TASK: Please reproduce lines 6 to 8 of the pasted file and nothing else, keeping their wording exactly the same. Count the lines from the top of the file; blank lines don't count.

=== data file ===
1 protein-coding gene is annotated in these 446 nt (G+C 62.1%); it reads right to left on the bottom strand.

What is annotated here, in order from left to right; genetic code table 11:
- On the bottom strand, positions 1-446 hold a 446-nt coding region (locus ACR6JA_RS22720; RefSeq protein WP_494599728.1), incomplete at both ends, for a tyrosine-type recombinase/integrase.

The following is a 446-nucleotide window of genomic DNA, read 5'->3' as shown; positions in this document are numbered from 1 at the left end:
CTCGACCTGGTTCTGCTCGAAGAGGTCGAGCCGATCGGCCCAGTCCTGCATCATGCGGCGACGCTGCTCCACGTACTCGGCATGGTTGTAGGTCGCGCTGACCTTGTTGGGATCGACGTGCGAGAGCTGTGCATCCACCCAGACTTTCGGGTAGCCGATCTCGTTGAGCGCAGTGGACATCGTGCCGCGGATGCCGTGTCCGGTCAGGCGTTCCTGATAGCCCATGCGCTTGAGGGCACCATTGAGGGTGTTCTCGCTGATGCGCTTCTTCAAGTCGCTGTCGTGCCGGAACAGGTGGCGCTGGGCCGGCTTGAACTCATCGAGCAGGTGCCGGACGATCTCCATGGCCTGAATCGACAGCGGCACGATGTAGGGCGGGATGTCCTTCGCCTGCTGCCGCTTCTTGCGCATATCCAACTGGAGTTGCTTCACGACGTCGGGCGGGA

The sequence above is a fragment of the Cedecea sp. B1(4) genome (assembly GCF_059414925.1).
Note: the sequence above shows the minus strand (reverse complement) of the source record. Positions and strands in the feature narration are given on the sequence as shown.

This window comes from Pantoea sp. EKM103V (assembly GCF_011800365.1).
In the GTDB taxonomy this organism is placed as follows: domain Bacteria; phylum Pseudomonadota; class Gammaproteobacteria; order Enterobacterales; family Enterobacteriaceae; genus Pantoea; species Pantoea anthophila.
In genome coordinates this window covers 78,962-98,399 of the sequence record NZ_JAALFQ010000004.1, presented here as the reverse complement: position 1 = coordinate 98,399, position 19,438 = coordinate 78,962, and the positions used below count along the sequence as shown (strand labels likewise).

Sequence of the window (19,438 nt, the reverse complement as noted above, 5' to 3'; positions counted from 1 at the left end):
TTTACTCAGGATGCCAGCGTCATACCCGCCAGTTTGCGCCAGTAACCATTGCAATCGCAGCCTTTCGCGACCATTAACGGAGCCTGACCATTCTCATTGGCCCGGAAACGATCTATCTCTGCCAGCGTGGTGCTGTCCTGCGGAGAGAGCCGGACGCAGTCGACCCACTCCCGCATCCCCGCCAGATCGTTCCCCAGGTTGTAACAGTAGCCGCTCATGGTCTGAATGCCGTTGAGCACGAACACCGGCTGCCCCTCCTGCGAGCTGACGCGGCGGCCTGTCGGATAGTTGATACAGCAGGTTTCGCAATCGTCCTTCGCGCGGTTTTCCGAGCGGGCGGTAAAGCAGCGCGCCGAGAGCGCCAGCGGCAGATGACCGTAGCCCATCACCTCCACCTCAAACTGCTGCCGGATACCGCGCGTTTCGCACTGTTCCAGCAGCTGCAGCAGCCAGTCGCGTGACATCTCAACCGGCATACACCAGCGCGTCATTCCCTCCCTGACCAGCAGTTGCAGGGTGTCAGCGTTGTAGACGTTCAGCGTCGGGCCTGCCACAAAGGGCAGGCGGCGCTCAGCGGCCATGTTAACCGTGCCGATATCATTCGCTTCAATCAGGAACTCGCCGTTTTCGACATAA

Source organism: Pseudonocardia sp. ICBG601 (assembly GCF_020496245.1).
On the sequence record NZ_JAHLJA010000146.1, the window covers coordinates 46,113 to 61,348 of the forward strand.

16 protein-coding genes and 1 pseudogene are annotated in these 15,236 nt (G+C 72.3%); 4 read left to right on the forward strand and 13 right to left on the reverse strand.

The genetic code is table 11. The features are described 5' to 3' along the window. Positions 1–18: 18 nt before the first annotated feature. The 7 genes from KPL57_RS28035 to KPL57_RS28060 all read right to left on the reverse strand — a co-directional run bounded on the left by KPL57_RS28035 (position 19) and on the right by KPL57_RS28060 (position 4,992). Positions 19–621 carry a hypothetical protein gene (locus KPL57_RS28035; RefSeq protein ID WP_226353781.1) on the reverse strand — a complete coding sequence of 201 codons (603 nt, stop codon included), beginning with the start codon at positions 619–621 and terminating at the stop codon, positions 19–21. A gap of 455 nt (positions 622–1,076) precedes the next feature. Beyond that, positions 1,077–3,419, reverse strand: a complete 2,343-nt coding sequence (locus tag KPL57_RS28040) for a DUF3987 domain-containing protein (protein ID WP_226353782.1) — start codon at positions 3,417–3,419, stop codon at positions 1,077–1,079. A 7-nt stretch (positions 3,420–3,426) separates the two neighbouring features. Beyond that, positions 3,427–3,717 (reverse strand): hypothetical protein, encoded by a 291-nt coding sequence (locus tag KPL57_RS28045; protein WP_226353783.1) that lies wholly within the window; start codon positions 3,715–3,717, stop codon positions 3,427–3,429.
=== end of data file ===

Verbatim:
The sequence above is a fragment of the Cedecea sp. B1(4) genome (assembly GCF_059414925.1).
Note: the sequence above shows the minus strand (reverse complement) of the source record. Positions and strands in the feature narration are given on the sequence as shown.

This window comes from Pantoea sp. EKM103V (assembly GCF_011800365.1).